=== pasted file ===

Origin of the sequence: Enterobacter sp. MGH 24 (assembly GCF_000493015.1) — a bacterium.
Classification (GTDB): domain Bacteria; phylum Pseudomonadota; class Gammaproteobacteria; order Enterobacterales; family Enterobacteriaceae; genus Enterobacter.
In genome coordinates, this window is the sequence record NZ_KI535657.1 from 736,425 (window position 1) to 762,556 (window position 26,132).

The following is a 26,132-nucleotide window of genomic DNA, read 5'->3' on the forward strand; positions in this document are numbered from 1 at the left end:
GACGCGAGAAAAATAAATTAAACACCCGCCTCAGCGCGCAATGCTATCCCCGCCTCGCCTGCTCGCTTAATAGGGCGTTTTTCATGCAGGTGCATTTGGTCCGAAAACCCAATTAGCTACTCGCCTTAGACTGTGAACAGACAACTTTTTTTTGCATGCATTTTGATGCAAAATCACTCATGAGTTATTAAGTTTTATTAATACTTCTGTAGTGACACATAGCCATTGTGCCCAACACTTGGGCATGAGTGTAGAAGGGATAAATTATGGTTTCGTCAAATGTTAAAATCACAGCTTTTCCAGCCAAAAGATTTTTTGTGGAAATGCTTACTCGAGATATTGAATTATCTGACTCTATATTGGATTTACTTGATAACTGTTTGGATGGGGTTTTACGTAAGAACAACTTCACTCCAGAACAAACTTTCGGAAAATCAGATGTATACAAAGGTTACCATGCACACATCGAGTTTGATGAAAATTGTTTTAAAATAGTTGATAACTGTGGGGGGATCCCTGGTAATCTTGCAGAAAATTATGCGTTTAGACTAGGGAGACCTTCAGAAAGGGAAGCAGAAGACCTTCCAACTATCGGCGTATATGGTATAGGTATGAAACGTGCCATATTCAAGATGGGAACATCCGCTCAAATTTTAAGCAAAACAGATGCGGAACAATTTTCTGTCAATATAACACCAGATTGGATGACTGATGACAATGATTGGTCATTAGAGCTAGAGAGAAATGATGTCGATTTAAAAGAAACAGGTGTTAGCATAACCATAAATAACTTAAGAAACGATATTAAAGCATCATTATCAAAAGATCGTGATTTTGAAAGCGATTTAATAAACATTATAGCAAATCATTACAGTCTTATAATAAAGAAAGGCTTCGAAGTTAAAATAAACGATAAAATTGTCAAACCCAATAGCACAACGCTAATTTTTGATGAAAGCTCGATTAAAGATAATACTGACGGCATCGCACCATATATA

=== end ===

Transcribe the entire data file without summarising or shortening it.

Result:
Origin of the sequence: Enterobacter sp. MGH 24 (assembly GCF_000493015.1) — a bacterium.
Classification (GTDB): domain Bacteria; phylum Pseudomonadota; class Gammaproteobacteria; order Enterobacterales; family Enterobacteriaceae; genus Enterobacter.
In genome coordinates, this window is the sequence record NZ_KI535657.1 from 736,425 (window position 1) to 762,556 (window position 26,132).

The following is a 26,132-nucleotide window of genomic DNA, read 5'->3' on the forward strand; positions in this document are numbered from 1 at the left end:
GACGCGAGAAAAATAAATTAAACACCCGCCTCAGCGCGCAATGCTATCCCCGCCTCGCCTGCTCGCTTAATAGGGCGTTTTTCATGCAGGTGCATTTGGTCCGAAAACCCAATTAGCTACTCGCCTTAGACTGTGAACAGACAACTTTTTTTTGCATGCATTTTGATGCAAAATCACTCATGAGTTATTAAGTTTTATTAATACTTCTGTAGTGACACATAGCCATTGTGCCCAACACTTGGGCATGAGTGTAGAAGGGATAAATTATGGTTTCGTCAAATGTTAAAATCACAGCTTTTCCAGCCAAAAGATTTTTTGTGGAAATGCTTACTCGAGATATTGAATTATCTGACTCTATATTGGATTTACTTGATAACTGTTTGGATGGGGTTTTACGTAAGAACAACTTCACTCCAGAACAAACTTTCGGAAAATCAGATGTATACAAAGGTTACCATGCACACATCGAGTTTGATGAAAATTGTTTTAAAATAGTTGATAACTGTGGGGGGATCCCTGGTAATCTTGCAGAAAATTATGCGTTTAGACTAGGGAGACCTTCAGAAAGGGAAGCAGAAGACCTTCCAACTATCGGCGTATATGGTATAGGTATGAAACGTGCCATATTCAAGATGGGAACATCCGCTCAAATTTTAAGCAAAACAGATGCGGAACAATTTTCTGTCAATATAACACCAGATTGGATGACTGATGACAATGATTGGTCATTAGAGCTAGAGAGAAATGATGTCGATTTAAAAGAAACAGGTGTTAGCATAACCATAAATAACTTAAGAAACGATATTAAAGCATCATTATCAAAAGATCGTGATTTTGAAAGCGATTTAATAAACATTATAGCAAATCATTACAGTCTTATAATAAAGAAAGGCTTCGAAGTTAAAATAAACGATAAAATTGTCAAACCCAATAGCACAACGCTAATTTTTGATGAAAGCTCGATTAAAGATAATACTGACGGCATCGCACCATATATA